It’s funny how similar the devil is to Raytown. That may sound like a slam on my hometown, but that’s not what I mean. What I’m saying is the devil, who is seen as a serpent in our story, never changes. He is the same liar today as he was in the beginning, and if we study how he operates we don’t have to be caught off guard when he slivers into our lives to try to tear us down. Let’s take a look at how he deceived Adam and Eve in the Garden of Eden, way back in Genesis 3:1-5.
The enemy starts his attack with a question of doubt: Did God actually say You shall not eat of any tree in the garden? Not only does he seek to place doubt in the mind of the woman, but he also twists the original words of God. Look at it again. He says “any” tree, when the original command was limited to just one tree in the garden: the tree of the knowledge of good and evil. He can’t even be honest and forthright in simply asking a clarification question, which is why Jesus calls him a liar in his nature and the father of lies in John 8:44.
The truth is, as God cannot lie, the enemy cannot be truthful. As it is God’s nature to be honest, it is the enemy’s nature to lie. When we begin to experience temptation to sin, which only comes from the enemy, we first need to acknowledge him for who he is; a liar.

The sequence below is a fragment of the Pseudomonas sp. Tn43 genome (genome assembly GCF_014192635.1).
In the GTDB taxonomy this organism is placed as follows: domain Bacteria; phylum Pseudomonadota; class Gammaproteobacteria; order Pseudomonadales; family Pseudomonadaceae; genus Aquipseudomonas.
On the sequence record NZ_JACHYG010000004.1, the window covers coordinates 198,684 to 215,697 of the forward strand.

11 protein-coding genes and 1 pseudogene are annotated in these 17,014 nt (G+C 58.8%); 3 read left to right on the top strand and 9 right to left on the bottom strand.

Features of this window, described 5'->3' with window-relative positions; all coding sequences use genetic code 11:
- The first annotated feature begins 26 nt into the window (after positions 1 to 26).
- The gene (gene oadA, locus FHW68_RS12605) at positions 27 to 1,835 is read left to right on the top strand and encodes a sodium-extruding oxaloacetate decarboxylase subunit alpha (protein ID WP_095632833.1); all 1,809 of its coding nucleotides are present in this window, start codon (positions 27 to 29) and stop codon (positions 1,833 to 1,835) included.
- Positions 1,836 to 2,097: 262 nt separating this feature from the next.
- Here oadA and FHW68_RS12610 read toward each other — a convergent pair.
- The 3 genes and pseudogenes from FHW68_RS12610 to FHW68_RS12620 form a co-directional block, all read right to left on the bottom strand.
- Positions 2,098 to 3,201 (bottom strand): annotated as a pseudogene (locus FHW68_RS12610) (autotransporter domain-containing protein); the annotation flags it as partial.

In Eve’s response, in which she repeats the command, she acknowledges that she knows the truth, but that’s when the enemy goes in for the jugular. He says matter-of-factly in a way that must have seemed so authoritative, “You will not die.” Can a more bold-faced lie be told than that?
The enemy continues to place doubt in our minds by completely contradicting the command of God. This is his primary way of attacking us, especially if we are followers of Jesus, adopted into God’s family. We have the Holy Spirit living in our hearts to guide us toward right living. He reminds us of God’s commands, which are a blessing to us and not a burden. The enemy seeks to challenge and dismantle this knowledge, so we must stand firm in these commands, knowing they are a river of life.
Finally, the enemy completes his attack with his closing argument. These are the final words we hear from him, as he distorts the truth to explain why God forbids consuming this fruit. Isn’t that true regarding any sin we are tempted to pursue? This pornography won’t hurt you or anyone else. God doesn’t want you to watch it because he wants you to be miserable in your natural sexual desires. And you don’t need to tell anyone about it because they will only judge you for this. Didn’t God say people shouldn’t judge? So lying about this will only help them to not judge.
It may sound reasonable, but it’s a lie. It only leads to death and destruction in some form or another, and it’s just a matter of time at that point. Rather than even let the enemy get to this point in the process, we would be much better off to follow Jesus’ example when dealing with the temptation to sin. Take a moment to read Jesus’ approach to standing up to the enemy in Matthew 4:1-11, and Luke 4:1-13.
What do you need to do be able to withstand the enemy?